Code available from: https://github.com/exploitagency/github-ESP_RFID_Thief 

 

ESP_RFID_Thief

This is a port/remix of the Tastic RFID Thief to the Adafruit Feather HUZZAH, an ESP12E chip from the ESP8266 family. It adds WiFi capability and makes the build nearly plug and play. There is no SD card as there is a File System library FS.h being utilized and the board has an integrated battery and charging circuit along with WiFi.  One of the benefits of adding WiFi is that now you can remotely view your captures from any standard browser either through the built in access point or by having the ESP_RFID_Thief connect to an existing WiFi network/WiFi-cellular hot spot.  The ESP_RFID_Thief can now play a larger role during penetration testing in a Red Team scenario.  One team member can walk around with the device capturing tags or plant the device while other team members view the capture log.  This way the captured tags can be cloned off site and used by another team member walking in or sent via a network to a tag emulator that the field team member is carrying to avoid looking suspicious by not making the field team member view the logs and manually clone/emulate the card.

Parts list:
HID MaxiProx 5375
Adafruit Feather HUZZAH
2000mah 3.7V Adafruit LiPo Battery
8xAA Battery Holder in Series(12V)
Wire
Solder and Iron

Software:
Arduino IDE: Arduino IDE 1.6.11
Board Manager/Libraries: esp8266 by ESP8266 Community version 2.3.0

Construction:
Set voltage jumper on 5375 to 12V.
Optionally disable the beeper(SW1-4).
Insert and screw down red wire from 12V Battery Pack to Positive(+) terminal on the 5375.
Insert and screw down black wire from 12V Battery Pack to Negative(-) terminal on the 5375.
Solder green wire from Data0(Data) to Pin 4 on Feather HUZZAH.
Solder white wire from Data1(Clock) to Pin 5 on Feather HUZZAH.
Solder a wire from GND on the Feather HUZZAH to the GND on the 5375.(Do NOT do the same for Positive)
Attach Lipo Battery to Feather HUZZAH.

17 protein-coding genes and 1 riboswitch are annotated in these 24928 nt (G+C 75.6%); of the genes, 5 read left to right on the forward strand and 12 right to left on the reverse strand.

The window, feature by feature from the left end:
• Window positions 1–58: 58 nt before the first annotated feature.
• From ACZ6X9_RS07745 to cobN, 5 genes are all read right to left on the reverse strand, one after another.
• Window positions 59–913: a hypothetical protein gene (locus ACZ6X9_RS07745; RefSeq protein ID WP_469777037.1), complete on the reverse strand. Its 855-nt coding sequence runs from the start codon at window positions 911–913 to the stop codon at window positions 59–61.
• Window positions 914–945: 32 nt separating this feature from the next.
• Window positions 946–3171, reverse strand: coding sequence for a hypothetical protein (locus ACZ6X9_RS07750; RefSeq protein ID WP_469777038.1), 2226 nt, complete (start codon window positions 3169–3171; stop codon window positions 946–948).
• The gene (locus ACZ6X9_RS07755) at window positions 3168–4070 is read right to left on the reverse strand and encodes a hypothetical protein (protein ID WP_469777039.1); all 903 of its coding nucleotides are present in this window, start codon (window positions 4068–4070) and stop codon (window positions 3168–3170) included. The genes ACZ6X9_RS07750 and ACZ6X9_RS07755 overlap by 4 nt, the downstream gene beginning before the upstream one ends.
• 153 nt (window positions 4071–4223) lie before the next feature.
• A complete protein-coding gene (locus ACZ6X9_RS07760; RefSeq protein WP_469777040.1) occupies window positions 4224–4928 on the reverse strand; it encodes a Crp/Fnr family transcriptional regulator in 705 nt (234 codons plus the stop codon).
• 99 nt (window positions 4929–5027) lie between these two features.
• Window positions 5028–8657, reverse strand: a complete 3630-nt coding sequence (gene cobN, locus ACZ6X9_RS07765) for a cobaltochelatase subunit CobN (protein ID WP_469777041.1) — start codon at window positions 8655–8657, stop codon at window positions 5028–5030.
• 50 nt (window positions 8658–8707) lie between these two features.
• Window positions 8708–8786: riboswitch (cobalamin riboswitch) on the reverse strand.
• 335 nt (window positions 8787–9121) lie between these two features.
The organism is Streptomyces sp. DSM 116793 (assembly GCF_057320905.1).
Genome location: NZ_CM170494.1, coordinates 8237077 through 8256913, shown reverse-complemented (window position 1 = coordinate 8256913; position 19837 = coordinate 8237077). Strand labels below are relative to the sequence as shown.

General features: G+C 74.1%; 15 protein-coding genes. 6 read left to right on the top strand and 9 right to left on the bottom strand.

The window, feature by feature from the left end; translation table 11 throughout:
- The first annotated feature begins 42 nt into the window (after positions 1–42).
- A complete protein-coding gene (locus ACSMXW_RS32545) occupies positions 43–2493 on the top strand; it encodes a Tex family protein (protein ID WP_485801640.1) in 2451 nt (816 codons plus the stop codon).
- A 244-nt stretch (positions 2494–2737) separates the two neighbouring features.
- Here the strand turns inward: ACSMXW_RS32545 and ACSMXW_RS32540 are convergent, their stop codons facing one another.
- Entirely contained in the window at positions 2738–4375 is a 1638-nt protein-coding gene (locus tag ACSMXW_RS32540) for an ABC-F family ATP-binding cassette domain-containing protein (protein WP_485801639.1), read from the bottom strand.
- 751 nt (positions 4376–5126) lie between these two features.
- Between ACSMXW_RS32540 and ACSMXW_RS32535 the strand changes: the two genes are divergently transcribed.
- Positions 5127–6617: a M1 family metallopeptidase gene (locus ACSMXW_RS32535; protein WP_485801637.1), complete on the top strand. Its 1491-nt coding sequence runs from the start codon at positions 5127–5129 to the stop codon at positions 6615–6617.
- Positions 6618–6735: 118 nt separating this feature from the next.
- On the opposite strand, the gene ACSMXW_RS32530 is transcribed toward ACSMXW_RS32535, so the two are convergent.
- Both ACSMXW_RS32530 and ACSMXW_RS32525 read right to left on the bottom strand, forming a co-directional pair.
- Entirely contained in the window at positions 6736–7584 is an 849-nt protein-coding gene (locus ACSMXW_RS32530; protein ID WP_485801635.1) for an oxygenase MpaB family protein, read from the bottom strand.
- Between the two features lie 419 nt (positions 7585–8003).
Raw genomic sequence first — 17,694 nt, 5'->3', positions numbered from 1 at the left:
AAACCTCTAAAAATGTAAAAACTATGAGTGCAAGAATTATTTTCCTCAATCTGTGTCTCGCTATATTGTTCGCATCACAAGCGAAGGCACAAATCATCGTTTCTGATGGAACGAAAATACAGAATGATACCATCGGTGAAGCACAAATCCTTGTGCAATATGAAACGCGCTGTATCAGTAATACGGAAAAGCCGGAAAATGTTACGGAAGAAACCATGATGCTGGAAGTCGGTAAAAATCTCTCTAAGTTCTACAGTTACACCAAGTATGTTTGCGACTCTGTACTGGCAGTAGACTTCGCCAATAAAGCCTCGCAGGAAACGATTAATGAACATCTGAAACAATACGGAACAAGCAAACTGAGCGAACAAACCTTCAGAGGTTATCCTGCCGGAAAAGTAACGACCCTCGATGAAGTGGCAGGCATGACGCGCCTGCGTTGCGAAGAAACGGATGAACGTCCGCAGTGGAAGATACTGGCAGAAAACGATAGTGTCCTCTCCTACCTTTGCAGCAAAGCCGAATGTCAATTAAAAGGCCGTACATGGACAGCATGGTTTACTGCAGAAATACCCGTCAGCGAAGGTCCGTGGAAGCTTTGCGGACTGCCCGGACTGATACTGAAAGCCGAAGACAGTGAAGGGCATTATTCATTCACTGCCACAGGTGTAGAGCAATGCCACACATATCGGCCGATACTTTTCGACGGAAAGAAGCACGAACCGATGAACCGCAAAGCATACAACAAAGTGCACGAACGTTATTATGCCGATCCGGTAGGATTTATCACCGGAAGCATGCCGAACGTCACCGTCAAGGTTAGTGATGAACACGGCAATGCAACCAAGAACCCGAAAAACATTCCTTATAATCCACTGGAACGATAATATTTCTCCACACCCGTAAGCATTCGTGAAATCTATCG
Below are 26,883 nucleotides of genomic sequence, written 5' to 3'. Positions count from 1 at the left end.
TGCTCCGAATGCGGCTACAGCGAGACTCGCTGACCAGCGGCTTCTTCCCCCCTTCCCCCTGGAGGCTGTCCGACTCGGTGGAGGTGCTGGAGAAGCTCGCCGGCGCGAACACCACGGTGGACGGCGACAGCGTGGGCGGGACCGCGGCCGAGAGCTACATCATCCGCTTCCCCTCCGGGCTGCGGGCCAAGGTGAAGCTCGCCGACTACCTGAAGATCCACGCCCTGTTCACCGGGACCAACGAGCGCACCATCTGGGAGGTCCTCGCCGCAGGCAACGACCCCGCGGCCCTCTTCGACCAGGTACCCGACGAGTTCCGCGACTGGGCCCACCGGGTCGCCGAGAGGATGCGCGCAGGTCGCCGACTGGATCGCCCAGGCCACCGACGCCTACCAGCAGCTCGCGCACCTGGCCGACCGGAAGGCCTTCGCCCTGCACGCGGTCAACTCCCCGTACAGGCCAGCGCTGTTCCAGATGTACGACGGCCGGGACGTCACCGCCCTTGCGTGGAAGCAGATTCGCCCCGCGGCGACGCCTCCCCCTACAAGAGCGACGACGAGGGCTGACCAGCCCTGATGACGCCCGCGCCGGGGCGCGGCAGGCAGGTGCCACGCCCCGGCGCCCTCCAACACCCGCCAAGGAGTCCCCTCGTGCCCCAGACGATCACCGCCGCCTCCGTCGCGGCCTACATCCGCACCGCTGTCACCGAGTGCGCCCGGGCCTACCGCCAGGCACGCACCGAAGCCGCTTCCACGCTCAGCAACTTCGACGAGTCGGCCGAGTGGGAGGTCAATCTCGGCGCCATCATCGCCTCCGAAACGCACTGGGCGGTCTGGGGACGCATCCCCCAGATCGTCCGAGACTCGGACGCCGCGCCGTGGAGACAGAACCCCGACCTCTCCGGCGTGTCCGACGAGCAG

Warning: The GPIO Pins on the Feather Huzzah are not supposed to be 5v tolerant(they operate at 3.3v) but this setup has been working fine for me on a breadboard with the 5375 reader powered by 8xAA Batteries. It is recommended to use a level shifter between the Data0/Data1 lines coming from the 5375 and Pins 4/5 on the Feather Huzzah.

Program:
Optionally set the ssid and password of the access point being created by the Feather HUZZAH in the sketch source code(.ino file) as well as some other variables such as hidden ssid or IP address. Or you can even edit the source to make it connect directly to your own network as a client vs being set up as an access point. I made it easy to set in the source.
Open Current Version Arduino IDE and Install the Library and Board via Board Manager using this link:
http://arduino.esp8266.com/stable/package_esp8266com_index.json
Setup the proper board.
Load sketch.
Program.

Access:
The Feather HUZZAH has created its own Access Point named "Exploit".
By default the ssid is hidden.
Connect to SSID: "Exploit" WPA2-PASSWORD: "DotAgency"
Wait 90 seconds... while the SPIFFS file system is formatted for the first time.
Open a web browser and connect to the IP address. Default is http://192.168.1.1
You can now start scanning cards and view your captures at /log

LEGAL:
Obey any international, federal, state, or local laws in your area.
I ported/remixed the Tastic RFID Thief to the Feather HUZZAH for the purpose of proof of concept and legal white hat penetration testing.
I can not and will not be held responsible for the use or misuse of this device. It is solely up to you to make your own decisions.

That was easy, huh?

Special thanks to Bishop Fox for releasing the original Tastic RFID Thief.
Without them I wouldn't have had the inspiration or motivation to create a tool like this, let alone the code for decoding the Wiegand data.
I hope this build inspires other people to port and remix more projects from the Arduino family over to the ESP8266 devices.

Stay Legal!
-Exploit.Agency


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